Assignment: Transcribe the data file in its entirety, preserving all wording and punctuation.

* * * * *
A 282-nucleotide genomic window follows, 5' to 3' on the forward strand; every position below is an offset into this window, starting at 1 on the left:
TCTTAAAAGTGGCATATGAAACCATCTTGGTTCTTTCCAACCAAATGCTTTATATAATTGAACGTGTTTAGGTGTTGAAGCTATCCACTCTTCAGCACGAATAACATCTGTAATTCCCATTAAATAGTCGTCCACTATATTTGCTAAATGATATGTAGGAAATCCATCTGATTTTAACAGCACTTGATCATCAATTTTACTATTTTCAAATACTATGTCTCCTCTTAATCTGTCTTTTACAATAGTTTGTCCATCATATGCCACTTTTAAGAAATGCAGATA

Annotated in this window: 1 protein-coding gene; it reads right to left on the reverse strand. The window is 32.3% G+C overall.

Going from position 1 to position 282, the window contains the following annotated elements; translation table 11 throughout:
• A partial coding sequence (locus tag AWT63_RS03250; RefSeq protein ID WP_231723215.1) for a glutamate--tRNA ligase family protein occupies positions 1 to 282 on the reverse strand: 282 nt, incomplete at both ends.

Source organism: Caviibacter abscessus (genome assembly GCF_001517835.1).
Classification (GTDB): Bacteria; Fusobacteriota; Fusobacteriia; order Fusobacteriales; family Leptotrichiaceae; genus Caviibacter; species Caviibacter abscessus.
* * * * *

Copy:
A 282-nucleotide genomic window follows, 5' to 3' on the forward strand; every position below is an offset into this window, starting at 1 on the left:
TCTTAAAAGTGGCATATGAAACCATCTTGGTTCTTTCCAACCAAATGCTTTATATAATTGAACGTGTTTAGGTGTTGAAGCTATCCACTCTTCAGCACGAATAACATCTGTAATTCCCATTAAATAGTCGTCCACTATATTTGCTAAATGATATGTAGGAAATCCATCTGATTTTAACAGCACTTGATCATCAATTTTACTATTTTCAAATACTATGTCTCCTCTTAATCTGTCTTTTACAATAGTTTGTCCATCATATGCCACTTTTAAGAAATGCAGATA

Annotated in this window: 1 protein-coding gene; it reads right to left on the reverse strand. The window is 32.3% G+C overall.

Going from position 1 to position 282, the window contains the following annotated elements; translation table 11 throughout:
• A partial coding sequence (locus tag AWT63_RS03250; RefSeq protein ID WP_231723215.1) for a glutamate--tRNA ligase family protein occupies positions 1 to 282 on the reverse strand: 282 nt, incomplete at both ends.

Source organism: Caviibacter abscessus (genome assembly GCF_001517835.1).
Classification (GTDB): Bacteria; Fusobacteriota; Fusobacteriia; order Fusobacteriales; family Leptotrichiaceae; genus Caviibacter; species Caviibacter abscessus.